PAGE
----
A lockbox, or safety deposit box, is a miniature safe-like box located inside a bank. While there may be good reasons to use one, take care which items you keep there…as there are potential drawbacks to storing certain items in one.

Why Use a Safety Deposit Box?

A safety deposit box is a cost-effective way to safeguard assets, protect items from being misplaced, and maintain privacy over them. It is also a useful option for people who aren’t comfortable with digital storage.

What To Store in A Safety Deposit Box?

People commonly store valuables such as jewelry, coins, gold and other bullion, photographs, heirlooms, collectibles and other physical items that can’t be stored in another manner.

Often, people will leave important paperwork in a safety deposit box, to protect from theft, fire, flood or other natural disasters that could destroy the documents, and this is where things can get hairy.

The types of paperwork that are recommended to put in a safety deposit box include:

  • Birth and adoption records
  • Marriage and divorce certificates
  • Insurance papers
  • Title documents (car/home)
  • Stock and bond certificates 
  • Home inventory
  • School transcripts and diplomas
  • Citizenship papers
  • Important business papers

What Not to Keep In A Safety Deposit Box and Why

  • Your Original Will: There is only one original Will. When it comes time to probate your estate, the court will require the original Will. If you leave the original in the safety deposit box, and your executor does not have a key or shared access, the executor will not be able to retrieve it and this will lead to problems with the probate process.
  • Your Original Power of Attorney: In some cases, there may be more than one original power of attorney document in existence, in which case it may be fine to leave one in the safety deposit box; but even then it doesn’t really make sense, because the bank will not permit someone other than a co-owner or keyholder access to the box, regardless if that person is your named attorney.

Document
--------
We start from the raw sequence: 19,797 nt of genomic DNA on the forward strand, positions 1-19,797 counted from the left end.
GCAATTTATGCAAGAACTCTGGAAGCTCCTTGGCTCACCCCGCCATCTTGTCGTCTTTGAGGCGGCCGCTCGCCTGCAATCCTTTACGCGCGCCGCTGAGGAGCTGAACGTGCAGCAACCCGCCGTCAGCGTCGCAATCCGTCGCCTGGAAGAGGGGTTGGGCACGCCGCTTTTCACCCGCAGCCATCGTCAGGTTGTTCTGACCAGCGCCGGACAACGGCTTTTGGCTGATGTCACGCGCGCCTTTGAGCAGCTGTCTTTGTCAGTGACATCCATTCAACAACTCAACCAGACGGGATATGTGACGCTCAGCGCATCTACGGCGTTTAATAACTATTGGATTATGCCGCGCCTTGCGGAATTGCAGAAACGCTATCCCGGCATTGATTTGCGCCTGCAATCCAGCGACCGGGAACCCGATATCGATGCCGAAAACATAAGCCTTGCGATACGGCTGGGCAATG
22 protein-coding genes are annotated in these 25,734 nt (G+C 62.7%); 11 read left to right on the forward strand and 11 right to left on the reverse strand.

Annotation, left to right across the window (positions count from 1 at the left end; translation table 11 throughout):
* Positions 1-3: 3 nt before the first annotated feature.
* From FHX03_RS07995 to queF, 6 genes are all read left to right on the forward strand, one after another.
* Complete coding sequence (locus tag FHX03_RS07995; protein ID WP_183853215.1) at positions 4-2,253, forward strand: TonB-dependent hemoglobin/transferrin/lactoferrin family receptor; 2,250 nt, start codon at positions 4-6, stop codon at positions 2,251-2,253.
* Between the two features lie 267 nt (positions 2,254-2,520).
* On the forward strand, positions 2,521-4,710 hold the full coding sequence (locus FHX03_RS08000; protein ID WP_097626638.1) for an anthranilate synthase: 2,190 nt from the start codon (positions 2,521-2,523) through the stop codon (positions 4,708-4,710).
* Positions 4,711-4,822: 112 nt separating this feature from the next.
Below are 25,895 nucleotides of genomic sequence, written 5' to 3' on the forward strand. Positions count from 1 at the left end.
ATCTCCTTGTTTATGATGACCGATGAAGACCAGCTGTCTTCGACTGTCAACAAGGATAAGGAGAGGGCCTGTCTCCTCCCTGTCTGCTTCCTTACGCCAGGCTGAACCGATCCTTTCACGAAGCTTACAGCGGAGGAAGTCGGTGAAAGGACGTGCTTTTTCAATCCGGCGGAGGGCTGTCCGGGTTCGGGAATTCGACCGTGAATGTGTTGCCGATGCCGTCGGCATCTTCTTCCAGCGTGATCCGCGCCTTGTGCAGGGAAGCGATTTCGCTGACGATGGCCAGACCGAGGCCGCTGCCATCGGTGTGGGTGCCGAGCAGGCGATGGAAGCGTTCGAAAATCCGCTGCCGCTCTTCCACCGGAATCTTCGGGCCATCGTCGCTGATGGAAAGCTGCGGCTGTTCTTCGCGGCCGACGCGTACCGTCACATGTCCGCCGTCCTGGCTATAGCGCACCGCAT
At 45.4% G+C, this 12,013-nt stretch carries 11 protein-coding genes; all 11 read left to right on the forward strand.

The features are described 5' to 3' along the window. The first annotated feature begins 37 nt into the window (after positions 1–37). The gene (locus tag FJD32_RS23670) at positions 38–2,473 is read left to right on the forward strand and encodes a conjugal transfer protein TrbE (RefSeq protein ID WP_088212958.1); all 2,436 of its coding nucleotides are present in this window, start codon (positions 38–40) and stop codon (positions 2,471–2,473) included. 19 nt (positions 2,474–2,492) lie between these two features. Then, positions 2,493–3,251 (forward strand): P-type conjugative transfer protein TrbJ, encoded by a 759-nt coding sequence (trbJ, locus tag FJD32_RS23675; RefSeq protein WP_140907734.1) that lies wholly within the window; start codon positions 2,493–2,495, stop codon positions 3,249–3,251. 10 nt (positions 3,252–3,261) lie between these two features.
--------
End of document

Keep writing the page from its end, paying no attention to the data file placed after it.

• Advanced Health Care Directive: For the same reasons as above. If you want your wishes for personal care acted on, ensure that the documentation is readily accessible by your attorney. An even better option: discuss your wishes for personal care with your named attorney, so they know what treatment options and other care you would want in an event of your incapacity.
  • Other Documents that need to be accessed in an emergency or time sensitive manner, for example:
  • Passport: Consider if you have to make an emergency trip to see a loved one that arises during non-banking hours – you will have a problem.
  • Burial Contracts: Unless your executor has a key to the box and is permitted to use it, that person will not have access to the box to carry out burial instructions. If you choose to keep this document in a safety deposit box be sure to communicate with your executor as to any plans you have made for the disposition of your remains such as the location of purchased plots or the contact information for funeral homes etc.  
  • Uninsured valuables: They may be secure, but these items may not be covered by your homeowner’s insurance policy;
  • Cash: Will not be insured by FDIC, doesn’t earn interest, and if you need money in an emergency and the bank is closed, you are out of luck;
  • Firearms: For obvious reasons, better to keep these locked in a gun safe at home.

Where to Keep Your Estate Planning Documents

If you have a fireproof safe that is bolted to a wall or floor in your residence or office, you may consider retaining the documents there, failing which, the lawyer’s office is probably your best bet because they will have adequate protective safes. Be sure to let your loved ones know where these important documents are located.

At Mills & Mills LLP, our estate lawyers have experience advising clients on this topic and others.

At Mills & Mills LLP, our lawyers regularly help clients with a wide range of legal matters including business lawreal estate lawestate lawemployment law, health law, and tax law. For over 130 years, we have earned a reputation amongst our peers and clients for quality of service and breadth of knowledge. Contact us online or at (416) 863-0125. The material provided through the Mills & Mills LLP website is for general information purposes only. It is not intended to provide legal advice or opinions of any kind.

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